Graduate Profile: Mason Maxey

Carving Out A Path of His Own

Mason Maxey

Being the grandson of a legend whose New York Times obituary called a “Type-A Gandhi” is tough. But Mason Maxey, grandson of Carl Maxey (’51) and son of Bevan Maxey (‘83), has found a way to both honor ancestry and carve his own path.

Maxey chose to go to law school despite majoring in physiology at the University of Washington as an undergraduate. During his junior year, Maxey did some soul-searching—and job-shadowing— and decided that medicine was not for him, which led him to consider and evaluate a variety of other careers. But not the law.

“Honestly, at this point, I had never considered the law as I didn’t want to simply follow in the footsteps of my family,” he says. It was after speaking with his mother, who suggested that he might have a good mind for the law, that he began to think that maybe law school and lawyering were a viable path. As with medicine, Maxey did his research and after careful consideration, decided to sit for the LSAT.

The next decision, where to go to law school, was far simpler. “When it came to Gonzaga that was an easier choice for me,” he recalls. “I was ready to come back to Spokane after four and a half years in Seattle, and I had had some positive experience with faculty members at GU.”

Being the third generation to go to law school does not insulate anyone from the trials of the 1L year. For Maxey, as for many new law students, the first semester of law school was “eye opening.” But it was out of his first semester that some of his favorite memories have grown. Maxey enjoyed the experience of meeting new friends, faculty, and supervisors in his chosen field. “Within the first few weeks, a couple of new students and I organized a 1L fantasy football league that survives to this day,” Maxey says, which just goes to show that law students can turn any fun game into homework.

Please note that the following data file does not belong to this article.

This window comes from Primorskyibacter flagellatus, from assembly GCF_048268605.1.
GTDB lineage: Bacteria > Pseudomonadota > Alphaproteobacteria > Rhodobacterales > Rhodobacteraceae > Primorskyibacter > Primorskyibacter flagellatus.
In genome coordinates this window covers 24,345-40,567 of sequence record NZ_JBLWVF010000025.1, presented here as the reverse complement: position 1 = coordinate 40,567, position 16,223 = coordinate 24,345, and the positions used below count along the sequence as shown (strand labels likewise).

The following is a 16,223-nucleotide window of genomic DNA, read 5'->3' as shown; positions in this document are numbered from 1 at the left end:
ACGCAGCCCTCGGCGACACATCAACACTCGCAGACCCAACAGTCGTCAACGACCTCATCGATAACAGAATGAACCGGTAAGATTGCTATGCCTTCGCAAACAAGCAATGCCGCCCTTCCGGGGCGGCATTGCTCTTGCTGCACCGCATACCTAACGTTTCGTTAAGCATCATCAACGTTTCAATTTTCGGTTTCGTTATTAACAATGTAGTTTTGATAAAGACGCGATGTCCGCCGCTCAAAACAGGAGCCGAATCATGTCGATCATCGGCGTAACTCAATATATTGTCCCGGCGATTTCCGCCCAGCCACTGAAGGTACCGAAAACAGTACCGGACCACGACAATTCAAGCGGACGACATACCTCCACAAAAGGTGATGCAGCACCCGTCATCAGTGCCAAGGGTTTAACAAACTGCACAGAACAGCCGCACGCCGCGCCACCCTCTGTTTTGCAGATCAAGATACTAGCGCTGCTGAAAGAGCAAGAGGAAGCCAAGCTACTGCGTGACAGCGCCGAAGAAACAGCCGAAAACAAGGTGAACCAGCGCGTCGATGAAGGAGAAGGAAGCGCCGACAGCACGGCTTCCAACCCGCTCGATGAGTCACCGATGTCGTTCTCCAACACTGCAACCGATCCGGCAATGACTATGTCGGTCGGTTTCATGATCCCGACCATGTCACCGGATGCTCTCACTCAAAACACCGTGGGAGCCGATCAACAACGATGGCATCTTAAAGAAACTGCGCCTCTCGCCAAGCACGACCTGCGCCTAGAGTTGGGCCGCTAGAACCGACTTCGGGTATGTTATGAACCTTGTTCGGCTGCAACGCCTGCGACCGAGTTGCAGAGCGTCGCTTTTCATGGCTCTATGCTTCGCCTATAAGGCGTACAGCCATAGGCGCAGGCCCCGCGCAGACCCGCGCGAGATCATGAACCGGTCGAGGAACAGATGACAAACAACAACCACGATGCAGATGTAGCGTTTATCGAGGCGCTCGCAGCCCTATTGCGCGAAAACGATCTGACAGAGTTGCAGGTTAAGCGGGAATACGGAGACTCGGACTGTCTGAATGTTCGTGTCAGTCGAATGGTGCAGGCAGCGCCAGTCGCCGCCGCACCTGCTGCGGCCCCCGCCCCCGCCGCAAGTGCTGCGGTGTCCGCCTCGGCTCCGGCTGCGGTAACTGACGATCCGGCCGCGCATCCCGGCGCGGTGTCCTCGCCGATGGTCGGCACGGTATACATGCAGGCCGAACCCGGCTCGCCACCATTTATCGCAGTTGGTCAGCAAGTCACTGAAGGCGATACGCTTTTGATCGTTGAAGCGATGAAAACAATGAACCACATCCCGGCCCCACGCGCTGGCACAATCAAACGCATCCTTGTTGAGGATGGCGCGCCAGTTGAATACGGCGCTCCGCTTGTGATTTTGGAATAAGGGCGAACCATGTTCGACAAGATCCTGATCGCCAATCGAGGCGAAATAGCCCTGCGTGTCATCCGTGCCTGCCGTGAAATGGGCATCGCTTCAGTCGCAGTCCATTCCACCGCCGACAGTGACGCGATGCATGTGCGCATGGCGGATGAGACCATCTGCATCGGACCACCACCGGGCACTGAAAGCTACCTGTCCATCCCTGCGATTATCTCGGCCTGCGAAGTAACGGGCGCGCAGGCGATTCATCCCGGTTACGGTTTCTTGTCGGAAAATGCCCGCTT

When it came to his courses, Maxey was excited to “navigate the new type of learning, learning how to brief cases, take legal exams.” He knew that “given my family history, that there were certain expectations thrust upon me, as well as the fact that other students and faculty might feel I am riding the coattails of my family legacy, so to speak.” Because Maxey wanted “an objective assessment of my own ability and character,” he tried to downplay his name.

Maxey understands and accepts that his family’s legacy “will follow me wherever I go, so it is up to me to uphold it accordingly.” Now, instead of feeling embarrassed when his connection to Carl Maxey is pointed out, he addresses what he can control, how he navigates the practice of law, and how he treats people as human beings.

And it seems that Maxey’s choice to join the practice of law was a good one. As an intern with Maxey Law Office, he remembers when a jury entered a not guilty verdict for a client whose case he had worked on. “We are generally so removed in law school from the actual emotion of a case that the impact overwhelmed me in the moment,” he says, “That moment really made me realize the implications of what we do as lawyers, as well as providing a visceral example of what is at stake often times in criminal litigation.”

Mason Maxey plans on joining the family firm, Maxey Law Office, after he passes the bar.